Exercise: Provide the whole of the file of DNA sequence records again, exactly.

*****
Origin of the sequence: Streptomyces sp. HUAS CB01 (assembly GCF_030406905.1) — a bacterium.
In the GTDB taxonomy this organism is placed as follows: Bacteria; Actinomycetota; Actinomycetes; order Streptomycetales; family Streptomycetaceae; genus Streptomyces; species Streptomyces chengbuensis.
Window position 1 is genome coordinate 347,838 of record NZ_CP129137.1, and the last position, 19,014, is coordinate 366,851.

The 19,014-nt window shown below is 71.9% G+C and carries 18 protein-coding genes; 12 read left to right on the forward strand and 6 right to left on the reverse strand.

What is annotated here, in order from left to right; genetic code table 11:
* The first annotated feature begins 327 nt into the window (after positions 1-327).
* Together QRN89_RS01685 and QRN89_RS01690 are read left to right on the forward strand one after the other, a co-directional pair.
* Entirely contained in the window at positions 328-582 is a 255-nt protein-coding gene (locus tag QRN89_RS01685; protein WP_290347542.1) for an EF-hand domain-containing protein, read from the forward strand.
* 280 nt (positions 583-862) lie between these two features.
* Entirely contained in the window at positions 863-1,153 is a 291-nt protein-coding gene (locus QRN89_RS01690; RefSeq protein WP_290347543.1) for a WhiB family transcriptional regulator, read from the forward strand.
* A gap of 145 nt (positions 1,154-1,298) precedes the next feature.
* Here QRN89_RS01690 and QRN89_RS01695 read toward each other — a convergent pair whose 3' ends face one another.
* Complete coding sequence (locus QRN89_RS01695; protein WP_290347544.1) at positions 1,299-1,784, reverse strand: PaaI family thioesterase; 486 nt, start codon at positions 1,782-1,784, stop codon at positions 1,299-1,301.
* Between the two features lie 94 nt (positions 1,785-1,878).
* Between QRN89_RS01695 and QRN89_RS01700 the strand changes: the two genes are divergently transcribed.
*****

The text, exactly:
Origin of the sequence: Streptomyces sp. HUAS CB01 (assembly GCF_030406905.1) — a bacterium.
In the GTDB taxonomy this organism is placed as follows: Bacteria; Actinomycetota; Actinomycetes; order Streptomycetales; family Streptomycetaceae; genus Streptomyces; species Streptomyces chengbuensis.
Window position 1 is genome coordinate 347,838 of record NZ_CP129137.1, and the last position, 19,014, is coordinate 366,851.

The 19,014-nt window shown below is 71.9% G+C and carries 18 protein-coding genes; 12 read left to right on the forward strand and 6 right to left on the reverse strand.

What is annotated here, in order from left to right; genetic code table 11:
* The first annotated feature begins 327 nt into the window (after positions 1-327).
* Together QRN89_RS01685 and QRN89_RS01690 are read left to right on the forward strand one after the other, a co-directional pair.
* Entirely contained in the window at positions 328-582 is a 255-nt protein-coding gene (locus tag QRN89_RS01685; protein WP_290347542.1) for an EF-hand domain-containing protein, read from the forward strand.
* 280 nt (positions 583-862) lie between these two features.
* Entirely contained in the window at positions 863-1,153 is a 291-nt protein-coding gene (locus QRN89_RS01690; RefSeq protein WP_290347543.1) for a WhiB family transcriptional regulator, read from the forward strand.
* A gap of 145 nt (positions 1,154-1,298) precedes the next feature.
* Here QRN89_RS01690 and QRN89_RS01695 read toward each other — a convergent pair whose 3' ends face one another.
* Complete coding sequence (locus QRN89_RS01695; protein WP_290347544.1) at positions 1,299-1,784, reverse strand: PaaI family thioesterase; 486 nt, start codon at positions 1,782-1,784, stop codon at positions 1,299-1,301.
* Between the two features lie 94 nt (positions 1,785-1,878).
* Between QRN89_RS01695 and QRN89_RS01700 the strand changes: the two genes are divergently transcribed.